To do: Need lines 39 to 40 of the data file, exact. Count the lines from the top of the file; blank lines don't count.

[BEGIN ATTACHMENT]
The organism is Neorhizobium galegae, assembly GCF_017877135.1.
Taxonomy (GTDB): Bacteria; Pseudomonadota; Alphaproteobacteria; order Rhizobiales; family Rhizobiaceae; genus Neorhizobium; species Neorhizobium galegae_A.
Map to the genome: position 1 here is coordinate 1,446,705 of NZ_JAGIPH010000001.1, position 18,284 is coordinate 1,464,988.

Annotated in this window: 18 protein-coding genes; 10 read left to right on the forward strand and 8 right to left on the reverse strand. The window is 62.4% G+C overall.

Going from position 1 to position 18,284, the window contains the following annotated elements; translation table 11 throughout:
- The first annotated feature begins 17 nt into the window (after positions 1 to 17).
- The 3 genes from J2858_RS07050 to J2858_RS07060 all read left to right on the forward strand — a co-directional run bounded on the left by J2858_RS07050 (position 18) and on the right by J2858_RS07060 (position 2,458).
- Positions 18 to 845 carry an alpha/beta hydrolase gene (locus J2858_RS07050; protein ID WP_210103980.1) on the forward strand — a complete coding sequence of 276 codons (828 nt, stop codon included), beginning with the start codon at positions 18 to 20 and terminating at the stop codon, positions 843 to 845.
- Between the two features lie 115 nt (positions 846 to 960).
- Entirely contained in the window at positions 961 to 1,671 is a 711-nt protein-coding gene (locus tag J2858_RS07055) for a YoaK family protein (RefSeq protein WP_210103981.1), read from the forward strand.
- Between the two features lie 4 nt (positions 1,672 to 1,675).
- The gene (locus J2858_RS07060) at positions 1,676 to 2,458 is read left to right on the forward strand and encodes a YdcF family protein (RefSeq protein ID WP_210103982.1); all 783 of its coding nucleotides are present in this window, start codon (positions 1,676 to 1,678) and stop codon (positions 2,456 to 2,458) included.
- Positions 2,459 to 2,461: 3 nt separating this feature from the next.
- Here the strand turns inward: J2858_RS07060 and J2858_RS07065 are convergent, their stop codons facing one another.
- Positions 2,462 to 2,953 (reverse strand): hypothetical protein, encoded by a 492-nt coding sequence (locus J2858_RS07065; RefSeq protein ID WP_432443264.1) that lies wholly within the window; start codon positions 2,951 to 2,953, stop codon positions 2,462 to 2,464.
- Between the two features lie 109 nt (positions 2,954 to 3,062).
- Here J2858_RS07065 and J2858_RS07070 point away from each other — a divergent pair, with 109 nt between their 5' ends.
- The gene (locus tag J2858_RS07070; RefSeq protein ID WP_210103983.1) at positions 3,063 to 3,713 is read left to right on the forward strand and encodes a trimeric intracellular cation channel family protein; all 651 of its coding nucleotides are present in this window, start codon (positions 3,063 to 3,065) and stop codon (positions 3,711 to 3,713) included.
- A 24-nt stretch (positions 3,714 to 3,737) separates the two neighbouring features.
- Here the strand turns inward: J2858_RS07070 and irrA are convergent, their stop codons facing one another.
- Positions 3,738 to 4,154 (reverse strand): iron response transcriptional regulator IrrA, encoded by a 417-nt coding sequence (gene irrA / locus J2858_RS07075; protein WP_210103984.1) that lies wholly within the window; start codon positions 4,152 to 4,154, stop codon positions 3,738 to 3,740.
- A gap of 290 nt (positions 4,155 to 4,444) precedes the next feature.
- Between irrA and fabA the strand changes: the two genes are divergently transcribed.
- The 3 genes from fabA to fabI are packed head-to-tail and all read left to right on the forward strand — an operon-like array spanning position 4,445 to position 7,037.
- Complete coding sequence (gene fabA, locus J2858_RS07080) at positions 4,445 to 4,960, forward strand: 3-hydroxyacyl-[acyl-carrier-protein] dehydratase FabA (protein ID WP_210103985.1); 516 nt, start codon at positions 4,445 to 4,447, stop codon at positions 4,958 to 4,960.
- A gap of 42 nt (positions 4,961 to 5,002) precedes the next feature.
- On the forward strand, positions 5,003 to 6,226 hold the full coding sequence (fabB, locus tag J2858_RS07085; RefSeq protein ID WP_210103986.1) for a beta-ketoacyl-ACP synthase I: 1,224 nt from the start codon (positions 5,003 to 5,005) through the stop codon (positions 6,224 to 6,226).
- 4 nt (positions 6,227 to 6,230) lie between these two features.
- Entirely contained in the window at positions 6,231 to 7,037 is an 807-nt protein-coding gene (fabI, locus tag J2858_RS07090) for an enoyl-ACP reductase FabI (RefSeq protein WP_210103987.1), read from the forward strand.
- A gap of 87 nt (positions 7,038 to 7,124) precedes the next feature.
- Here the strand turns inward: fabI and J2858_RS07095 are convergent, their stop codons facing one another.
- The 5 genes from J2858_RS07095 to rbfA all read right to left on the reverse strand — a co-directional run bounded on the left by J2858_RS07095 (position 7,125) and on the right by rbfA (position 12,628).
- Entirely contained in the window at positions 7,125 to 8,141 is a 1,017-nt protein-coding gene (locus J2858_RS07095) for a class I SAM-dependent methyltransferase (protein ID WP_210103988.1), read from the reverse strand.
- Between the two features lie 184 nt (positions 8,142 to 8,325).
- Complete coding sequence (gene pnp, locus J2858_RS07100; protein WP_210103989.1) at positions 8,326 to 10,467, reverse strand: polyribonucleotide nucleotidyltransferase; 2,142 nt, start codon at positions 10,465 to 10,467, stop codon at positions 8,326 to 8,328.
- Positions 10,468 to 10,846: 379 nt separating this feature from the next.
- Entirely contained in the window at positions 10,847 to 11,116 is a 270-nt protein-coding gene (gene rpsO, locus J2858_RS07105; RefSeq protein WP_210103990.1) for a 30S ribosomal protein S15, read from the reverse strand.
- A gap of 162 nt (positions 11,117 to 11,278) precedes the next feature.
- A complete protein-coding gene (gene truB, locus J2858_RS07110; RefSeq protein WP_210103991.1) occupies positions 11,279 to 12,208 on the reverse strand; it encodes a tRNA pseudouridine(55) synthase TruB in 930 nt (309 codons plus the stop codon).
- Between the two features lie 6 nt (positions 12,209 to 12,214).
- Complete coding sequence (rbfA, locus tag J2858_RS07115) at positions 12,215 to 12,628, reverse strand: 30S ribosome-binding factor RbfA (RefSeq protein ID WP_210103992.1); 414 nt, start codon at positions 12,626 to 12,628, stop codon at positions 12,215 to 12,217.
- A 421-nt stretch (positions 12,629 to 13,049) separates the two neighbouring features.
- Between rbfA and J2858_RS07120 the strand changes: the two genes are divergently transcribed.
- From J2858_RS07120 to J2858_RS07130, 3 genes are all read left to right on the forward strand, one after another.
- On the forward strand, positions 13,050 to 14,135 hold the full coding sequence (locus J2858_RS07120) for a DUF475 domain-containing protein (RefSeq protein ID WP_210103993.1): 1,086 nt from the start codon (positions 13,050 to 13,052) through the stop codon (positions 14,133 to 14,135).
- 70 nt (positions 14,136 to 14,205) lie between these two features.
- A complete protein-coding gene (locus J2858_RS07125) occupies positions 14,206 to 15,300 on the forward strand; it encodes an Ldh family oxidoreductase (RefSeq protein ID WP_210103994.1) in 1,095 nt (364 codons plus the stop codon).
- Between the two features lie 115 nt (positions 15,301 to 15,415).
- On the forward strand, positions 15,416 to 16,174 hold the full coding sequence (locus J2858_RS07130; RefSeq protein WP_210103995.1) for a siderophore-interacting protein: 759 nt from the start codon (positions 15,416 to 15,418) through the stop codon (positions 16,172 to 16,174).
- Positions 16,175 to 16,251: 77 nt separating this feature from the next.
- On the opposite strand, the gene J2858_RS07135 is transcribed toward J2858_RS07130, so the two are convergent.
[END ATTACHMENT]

- A complete protein-coding gene (gene truB, locus J2858_RS07110; RefSeq protein WP_210103991.1) occupies positions 11,279 to 12,208 on the reverse strand; it encodes a tRNA pseudouridine(55) synthase TruB in 930 nt (309 codons plus the stop codon).
- Between the two features lie 6 nt (positions 12,209 to 12,214).